The news out of Facebook-parent Meta Platforms on Wednesday was great for the stock and terrible for a lot of employees. CEO Mark Zuckerberg told the latter that the company would lay off 13% of the staff, or more than 11,000. The point: Meta has spent a lot of money, even by Silicon Valley standards, and now it’s time to get leaner. Shares went up more than 5% over the previous day’s close.
The pandemic fooled Zuckerberg, who, as MarketWatch reported, said that the surge of growth didn’t keep going the way he expected. “Not only has online commerce returned to prior trends, but the macroeconomic downturn, increased competition, and ads signal loss have caused our revenue to be much lower than I’d expected,” he reportedly said. “I got this wrong, and I take responsibility for that.”
Tell that to the landlords. At the end of 2021, the company had “owned and leased approximately 10 million square feet of office and building space for our corporate headquarters and in the surrounding areas, and approximately 69 acres of land to be developed to accommodate anticipated future growth,” as its 10-K for 2021 noted.
But now, Meta plans to reduce office space, use desk-sharing for some workers (presumably those who can work at home), and institute a hiring freeze through at least the first quarter of 2023, as the Wall Street Journal reported.
The company isn’t alone. Salesforce laid off “fewer than 1,000 employees Monday,” according to a CNBC report. Apple has cut budgets and instituted a hiring freeze, as 9To5Mac said. The New York Times mentioned multiple tech companies, including Lyft, Stripe, and Twitter, collecting laying off thousands.
It might seem that each is preparing itself for a potential recession, only there have been many poor earnings announcements. Bad times aren’t ahead, but rather here. And even though a number of these companies have a lot of money and concentrated control—Facebook was structured to give Zuckerberg final say on anything—executives are scared of what Wall Street could do. Not kick them out of power but send share prices tumbling. That would be a significant loss of personal wealth to employees and top brass and prove problematic in other ways. Often financing these companies take on comes with covenants about share prices so the loan to corporate value ratio doesn’t fall too much.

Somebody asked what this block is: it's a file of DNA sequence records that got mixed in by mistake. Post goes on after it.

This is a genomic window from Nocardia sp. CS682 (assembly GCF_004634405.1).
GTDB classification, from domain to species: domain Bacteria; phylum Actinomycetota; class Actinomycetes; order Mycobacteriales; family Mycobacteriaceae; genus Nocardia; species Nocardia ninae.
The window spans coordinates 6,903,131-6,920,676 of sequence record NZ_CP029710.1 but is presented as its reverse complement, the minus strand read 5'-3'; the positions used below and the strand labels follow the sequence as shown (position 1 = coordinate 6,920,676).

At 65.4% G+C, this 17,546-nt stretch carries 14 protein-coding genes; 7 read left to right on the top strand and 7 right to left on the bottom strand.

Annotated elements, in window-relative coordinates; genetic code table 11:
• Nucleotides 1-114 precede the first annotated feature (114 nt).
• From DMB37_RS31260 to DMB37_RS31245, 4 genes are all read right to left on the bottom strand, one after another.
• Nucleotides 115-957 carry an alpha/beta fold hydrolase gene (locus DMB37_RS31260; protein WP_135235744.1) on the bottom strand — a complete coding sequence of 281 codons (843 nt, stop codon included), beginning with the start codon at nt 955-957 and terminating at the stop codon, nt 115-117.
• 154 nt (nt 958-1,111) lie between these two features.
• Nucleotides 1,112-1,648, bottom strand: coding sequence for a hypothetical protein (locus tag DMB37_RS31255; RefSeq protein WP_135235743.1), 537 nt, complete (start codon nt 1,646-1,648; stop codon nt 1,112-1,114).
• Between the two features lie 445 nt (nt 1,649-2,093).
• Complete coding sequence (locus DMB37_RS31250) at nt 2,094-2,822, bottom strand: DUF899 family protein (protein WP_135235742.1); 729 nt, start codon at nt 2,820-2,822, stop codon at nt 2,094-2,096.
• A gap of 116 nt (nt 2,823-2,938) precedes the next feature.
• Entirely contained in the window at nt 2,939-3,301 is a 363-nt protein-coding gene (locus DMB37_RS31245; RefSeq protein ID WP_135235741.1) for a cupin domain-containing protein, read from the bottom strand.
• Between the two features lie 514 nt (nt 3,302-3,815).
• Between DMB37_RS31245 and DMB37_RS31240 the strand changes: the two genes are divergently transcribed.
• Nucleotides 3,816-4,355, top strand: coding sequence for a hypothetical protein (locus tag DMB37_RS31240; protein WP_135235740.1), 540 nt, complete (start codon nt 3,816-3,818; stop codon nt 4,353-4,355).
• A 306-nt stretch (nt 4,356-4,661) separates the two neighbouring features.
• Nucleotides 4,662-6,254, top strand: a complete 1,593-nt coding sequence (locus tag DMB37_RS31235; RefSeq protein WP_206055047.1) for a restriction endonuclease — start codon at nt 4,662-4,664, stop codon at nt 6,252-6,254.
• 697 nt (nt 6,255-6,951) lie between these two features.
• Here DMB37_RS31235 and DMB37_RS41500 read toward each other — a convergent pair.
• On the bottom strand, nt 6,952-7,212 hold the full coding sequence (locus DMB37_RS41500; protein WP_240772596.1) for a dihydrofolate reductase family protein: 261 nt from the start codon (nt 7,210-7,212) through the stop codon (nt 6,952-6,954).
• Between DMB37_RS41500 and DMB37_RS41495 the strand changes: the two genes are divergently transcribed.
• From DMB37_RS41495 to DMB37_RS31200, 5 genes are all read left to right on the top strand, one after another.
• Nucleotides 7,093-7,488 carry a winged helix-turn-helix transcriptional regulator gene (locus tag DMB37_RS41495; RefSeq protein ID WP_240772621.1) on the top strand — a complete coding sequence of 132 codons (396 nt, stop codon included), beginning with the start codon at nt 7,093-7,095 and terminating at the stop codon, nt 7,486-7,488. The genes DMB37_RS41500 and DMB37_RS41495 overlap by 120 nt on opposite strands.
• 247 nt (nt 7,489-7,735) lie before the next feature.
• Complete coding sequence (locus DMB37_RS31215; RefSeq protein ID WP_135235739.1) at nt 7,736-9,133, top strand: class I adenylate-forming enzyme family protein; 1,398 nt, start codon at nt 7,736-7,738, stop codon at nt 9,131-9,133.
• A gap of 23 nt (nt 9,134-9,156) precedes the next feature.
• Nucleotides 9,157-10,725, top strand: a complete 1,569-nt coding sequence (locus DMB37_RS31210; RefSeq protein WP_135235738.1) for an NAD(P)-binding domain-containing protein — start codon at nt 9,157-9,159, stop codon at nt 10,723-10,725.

Brad Tisdahl, CEO of CRE consulting firm Tenant Risk Assessment, last month told GlobeSt.com that tech companies have seen “a pretty significant change” in business and finances in the last six or seven months. “These lofty projections a lot of companies were making, they’re having to reassess the growth presumptions they have. They’ve gone into cost containment and savings mode.”
And that means a sector long prized by landlords may prove less admirable going forward.
Source: “Are Tech Companies Still Good Tenants?“